The average rent for luxury apartments has been on a very gradual downward slope for the last four months, reaching $1,397 in December.
Following Record-High Apartment Construction, Rents are Cooling Off in SF, San Jose, Boston
Perhaps the fact that the pace of rent growth is slow in markets where demand and supply are in relative equilibrium such as Tulsa, OK; Corpus Christi, TX; and El Paso, TX, is not that surprising. But the good news comes from high-flying cities for a change. Renters in historically tight markets such as New York City; San Francisco; San Jose, CA; and Boston are finally seeing some respite from the continuous rent hikes that plundered their pockets in recent years.
Rents in San Francisco — where new unit completions are at a 10-year high with about 3,200 apartments coming online in 2016 — have decreased 0.9% year-over-year and only increased 0.3% from last month. That doesn’t seem that much, does it? To put things into perspective, in December 2015, rents in the City by the Bay were showing a 9% increase year-over-year. In 2014, things were even worse with a staggering 13% year-over-year growth in city rents. In other words, renters are now paying $147 more on rent than they did in 2015, which seems almost reasonable considering that the previous growth cycles translated into double that amount. Renters were shelling out $278 more in rent, on average, in 2015 than in 2014, and $351 more in 2014 compared to the previous year.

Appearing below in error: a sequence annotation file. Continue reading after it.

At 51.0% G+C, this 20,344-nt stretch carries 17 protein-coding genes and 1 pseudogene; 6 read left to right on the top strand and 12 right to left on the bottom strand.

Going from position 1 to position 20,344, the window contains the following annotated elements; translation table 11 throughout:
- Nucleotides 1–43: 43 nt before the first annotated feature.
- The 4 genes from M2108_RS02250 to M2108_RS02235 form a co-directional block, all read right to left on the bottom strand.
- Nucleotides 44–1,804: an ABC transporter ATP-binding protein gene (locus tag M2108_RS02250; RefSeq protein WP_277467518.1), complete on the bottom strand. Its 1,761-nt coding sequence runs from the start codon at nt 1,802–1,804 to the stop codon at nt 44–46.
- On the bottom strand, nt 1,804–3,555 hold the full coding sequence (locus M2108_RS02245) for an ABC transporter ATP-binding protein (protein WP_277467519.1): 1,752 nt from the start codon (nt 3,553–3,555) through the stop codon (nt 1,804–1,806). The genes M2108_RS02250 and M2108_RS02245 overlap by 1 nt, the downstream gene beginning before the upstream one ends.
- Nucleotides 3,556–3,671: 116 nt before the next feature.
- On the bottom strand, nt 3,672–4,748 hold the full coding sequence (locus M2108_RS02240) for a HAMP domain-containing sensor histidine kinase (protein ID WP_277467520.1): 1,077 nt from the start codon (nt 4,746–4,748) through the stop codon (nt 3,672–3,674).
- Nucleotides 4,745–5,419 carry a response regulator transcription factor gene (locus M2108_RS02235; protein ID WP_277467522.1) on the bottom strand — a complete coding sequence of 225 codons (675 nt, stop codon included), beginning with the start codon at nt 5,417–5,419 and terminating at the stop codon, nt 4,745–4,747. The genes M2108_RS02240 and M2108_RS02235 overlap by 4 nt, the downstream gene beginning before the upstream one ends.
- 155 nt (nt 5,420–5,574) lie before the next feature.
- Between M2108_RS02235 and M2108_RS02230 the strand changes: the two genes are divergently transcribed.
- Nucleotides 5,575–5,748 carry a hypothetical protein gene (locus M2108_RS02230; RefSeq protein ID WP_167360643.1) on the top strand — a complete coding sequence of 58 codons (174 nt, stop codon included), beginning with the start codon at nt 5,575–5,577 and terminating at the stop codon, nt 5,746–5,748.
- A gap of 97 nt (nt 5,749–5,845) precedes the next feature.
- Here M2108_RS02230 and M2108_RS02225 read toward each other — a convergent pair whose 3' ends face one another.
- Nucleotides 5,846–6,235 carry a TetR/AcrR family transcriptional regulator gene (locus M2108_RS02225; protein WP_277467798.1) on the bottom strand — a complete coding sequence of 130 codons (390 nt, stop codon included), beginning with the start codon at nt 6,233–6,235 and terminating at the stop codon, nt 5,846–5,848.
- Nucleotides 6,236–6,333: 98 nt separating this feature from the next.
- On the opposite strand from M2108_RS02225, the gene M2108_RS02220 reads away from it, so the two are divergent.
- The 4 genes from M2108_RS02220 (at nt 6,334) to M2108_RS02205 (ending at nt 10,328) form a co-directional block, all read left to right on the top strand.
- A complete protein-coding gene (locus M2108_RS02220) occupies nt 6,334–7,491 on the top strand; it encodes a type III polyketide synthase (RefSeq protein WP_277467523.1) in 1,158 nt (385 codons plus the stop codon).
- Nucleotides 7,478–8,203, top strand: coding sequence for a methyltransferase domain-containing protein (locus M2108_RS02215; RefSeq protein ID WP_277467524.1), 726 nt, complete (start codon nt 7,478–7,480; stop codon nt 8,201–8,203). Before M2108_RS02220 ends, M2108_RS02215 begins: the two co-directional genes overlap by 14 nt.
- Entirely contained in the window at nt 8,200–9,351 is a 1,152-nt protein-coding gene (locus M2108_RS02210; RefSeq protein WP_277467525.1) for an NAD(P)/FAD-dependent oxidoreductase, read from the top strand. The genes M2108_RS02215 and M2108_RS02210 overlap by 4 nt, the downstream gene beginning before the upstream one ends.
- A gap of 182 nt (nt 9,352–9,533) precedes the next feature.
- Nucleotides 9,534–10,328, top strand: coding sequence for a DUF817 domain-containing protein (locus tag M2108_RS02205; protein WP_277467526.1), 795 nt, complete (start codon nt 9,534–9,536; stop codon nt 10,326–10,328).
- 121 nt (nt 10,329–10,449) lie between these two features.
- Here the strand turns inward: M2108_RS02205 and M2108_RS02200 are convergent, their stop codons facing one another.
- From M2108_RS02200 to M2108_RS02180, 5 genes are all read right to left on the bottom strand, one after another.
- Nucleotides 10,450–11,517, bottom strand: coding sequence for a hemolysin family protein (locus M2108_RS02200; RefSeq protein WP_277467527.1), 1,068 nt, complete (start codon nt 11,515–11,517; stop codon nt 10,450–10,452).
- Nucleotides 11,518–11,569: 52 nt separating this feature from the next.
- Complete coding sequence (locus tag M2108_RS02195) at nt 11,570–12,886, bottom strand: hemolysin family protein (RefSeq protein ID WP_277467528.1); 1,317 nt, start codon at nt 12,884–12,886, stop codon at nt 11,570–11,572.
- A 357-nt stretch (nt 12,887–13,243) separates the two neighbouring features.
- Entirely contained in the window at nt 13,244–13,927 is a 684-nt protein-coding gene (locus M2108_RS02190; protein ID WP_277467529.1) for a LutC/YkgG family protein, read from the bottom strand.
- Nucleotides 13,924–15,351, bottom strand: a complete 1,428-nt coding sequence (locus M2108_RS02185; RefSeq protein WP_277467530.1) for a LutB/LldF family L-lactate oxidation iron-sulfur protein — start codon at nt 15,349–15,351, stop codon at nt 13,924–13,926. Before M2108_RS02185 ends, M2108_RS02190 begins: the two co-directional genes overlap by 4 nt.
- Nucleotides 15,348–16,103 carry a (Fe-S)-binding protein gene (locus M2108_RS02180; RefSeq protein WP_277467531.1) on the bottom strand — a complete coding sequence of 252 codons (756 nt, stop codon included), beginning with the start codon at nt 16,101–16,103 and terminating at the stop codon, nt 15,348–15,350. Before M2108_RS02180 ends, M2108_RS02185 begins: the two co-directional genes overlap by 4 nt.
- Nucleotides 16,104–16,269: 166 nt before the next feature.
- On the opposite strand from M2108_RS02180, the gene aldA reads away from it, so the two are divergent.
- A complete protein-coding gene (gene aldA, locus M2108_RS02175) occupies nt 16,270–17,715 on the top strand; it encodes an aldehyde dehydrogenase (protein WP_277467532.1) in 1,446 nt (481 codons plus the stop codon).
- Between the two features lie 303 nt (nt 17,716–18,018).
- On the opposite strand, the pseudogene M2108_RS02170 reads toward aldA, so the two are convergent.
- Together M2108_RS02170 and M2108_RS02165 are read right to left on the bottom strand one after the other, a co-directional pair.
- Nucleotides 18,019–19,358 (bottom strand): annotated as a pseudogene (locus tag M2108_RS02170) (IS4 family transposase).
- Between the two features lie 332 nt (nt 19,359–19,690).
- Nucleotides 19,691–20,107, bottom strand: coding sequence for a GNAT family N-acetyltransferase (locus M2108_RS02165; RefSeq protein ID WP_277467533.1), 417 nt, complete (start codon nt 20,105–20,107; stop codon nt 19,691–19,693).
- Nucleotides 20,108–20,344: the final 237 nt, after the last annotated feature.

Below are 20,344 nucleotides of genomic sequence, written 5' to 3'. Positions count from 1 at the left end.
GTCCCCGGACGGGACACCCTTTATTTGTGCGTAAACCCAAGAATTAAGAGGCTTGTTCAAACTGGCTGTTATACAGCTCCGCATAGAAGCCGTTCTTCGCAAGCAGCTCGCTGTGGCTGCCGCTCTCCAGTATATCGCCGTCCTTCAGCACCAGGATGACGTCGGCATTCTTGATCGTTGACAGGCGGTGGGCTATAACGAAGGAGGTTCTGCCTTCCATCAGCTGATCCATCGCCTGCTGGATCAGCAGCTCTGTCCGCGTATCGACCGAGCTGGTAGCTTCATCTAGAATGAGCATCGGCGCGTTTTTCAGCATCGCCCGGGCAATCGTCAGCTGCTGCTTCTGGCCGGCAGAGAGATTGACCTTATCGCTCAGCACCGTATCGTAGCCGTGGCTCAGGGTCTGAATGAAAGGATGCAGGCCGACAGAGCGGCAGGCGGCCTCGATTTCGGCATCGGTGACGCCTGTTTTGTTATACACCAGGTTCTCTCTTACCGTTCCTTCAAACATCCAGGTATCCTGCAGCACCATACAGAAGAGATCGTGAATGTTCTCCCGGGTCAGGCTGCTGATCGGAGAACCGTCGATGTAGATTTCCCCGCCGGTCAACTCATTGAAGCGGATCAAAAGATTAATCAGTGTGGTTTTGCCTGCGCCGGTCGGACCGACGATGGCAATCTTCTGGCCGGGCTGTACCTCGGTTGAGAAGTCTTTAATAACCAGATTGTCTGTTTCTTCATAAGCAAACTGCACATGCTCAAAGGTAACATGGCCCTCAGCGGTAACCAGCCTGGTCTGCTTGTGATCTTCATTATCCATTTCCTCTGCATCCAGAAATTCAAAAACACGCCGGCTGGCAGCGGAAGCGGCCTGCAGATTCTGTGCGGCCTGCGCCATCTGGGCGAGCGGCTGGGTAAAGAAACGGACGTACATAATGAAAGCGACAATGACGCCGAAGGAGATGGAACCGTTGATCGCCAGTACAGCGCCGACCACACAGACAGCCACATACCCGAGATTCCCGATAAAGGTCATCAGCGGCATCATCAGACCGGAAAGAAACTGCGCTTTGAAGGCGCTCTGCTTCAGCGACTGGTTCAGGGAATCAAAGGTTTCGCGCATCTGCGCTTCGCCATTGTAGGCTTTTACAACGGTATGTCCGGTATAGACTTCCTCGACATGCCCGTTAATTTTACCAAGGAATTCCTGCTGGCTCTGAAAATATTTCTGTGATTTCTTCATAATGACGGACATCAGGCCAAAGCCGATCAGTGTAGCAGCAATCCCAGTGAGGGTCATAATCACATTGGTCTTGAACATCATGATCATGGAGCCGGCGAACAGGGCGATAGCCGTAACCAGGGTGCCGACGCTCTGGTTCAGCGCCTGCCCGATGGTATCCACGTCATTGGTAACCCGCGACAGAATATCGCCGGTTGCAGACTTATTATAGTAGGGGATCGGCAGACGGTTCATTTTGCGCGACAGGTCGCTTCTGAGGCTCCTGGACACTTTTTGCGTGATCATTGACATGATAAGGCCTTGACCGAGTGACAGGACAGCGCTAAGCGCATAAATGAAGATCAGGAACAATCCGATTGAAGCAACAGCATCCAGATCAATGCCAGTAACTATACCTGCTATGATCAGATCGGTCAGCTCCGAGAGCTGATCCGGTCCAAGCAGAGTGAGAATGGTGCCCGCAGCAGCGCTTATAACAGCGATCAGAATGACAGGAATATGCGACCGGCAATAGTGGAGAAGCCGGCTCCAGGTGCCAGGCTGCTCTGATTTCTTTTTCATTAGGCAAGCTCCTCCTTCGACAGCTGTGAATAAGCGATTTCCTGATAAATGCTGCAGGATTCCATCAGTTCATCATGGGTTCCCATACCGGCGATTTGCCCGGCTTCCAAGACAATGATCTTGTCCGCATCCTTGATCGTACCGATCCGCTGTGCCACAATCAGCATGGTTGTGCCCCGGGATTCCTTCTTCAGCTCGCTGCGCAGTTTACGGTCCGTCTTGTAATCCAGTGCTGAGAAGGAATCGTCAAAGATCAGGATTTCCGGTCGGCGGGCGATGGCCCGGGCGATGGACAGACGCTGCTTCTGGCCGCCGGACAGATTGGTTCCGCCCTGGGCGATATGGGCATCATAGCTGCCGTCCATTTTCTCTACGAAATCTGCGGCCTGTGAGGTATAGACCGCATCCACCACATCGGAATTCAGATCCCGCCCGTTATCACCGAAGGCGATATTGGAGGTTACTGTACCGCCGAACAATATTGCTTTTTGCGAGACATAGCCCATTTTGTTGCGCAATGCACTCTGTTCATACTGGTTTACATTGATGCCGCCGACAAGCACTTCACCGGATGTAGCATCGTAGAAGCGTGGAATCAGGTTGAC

Similarly, rents are flatlining in San Jose, where supply is finally catching up with demand. The rental market is also softening in New York City, with the two most popular boroughs — Manhattan and Brooklyn — experiencing rent deceleration. Rent growth stands at 0.6% in Brooklyn month-over-month, while apartments in Manhattan command $4,144 per month, which is $2 less compared to November. On an annual basis, rents in Manhattan have increased by a mere 0.4%, making it the 6th slowest-growing market when it comes to rental prices.
Detroit, Nashville, Fort Worth Join Usual West Coast Culprits in Staggering Y-O-Y Rent Growth
While rent growth is occurring at a slower pace nationally, not all cities are created equal. If concessions such as a month of free rent, free gym access, and waived move-in fees are becoming the new norm in construction-crazed markets such as Houston, Boston and Manhattan, that’s certainly not the case for Sacramento renters, where limited inventory levels keep rents spiraling.
Detroit rents are also rising at a rapid pace, a sign that the city has recovered some of its appeal and economic strength — even though, when it comes to new apartment construction, it is still lagging behind. A very modest 200 units opened in Detroit in 2016 and that’s one of the factors contributing to the huge 9.3% rent growth year-over-year. As a consequence, Detroit apartments now command $932 per month, on average.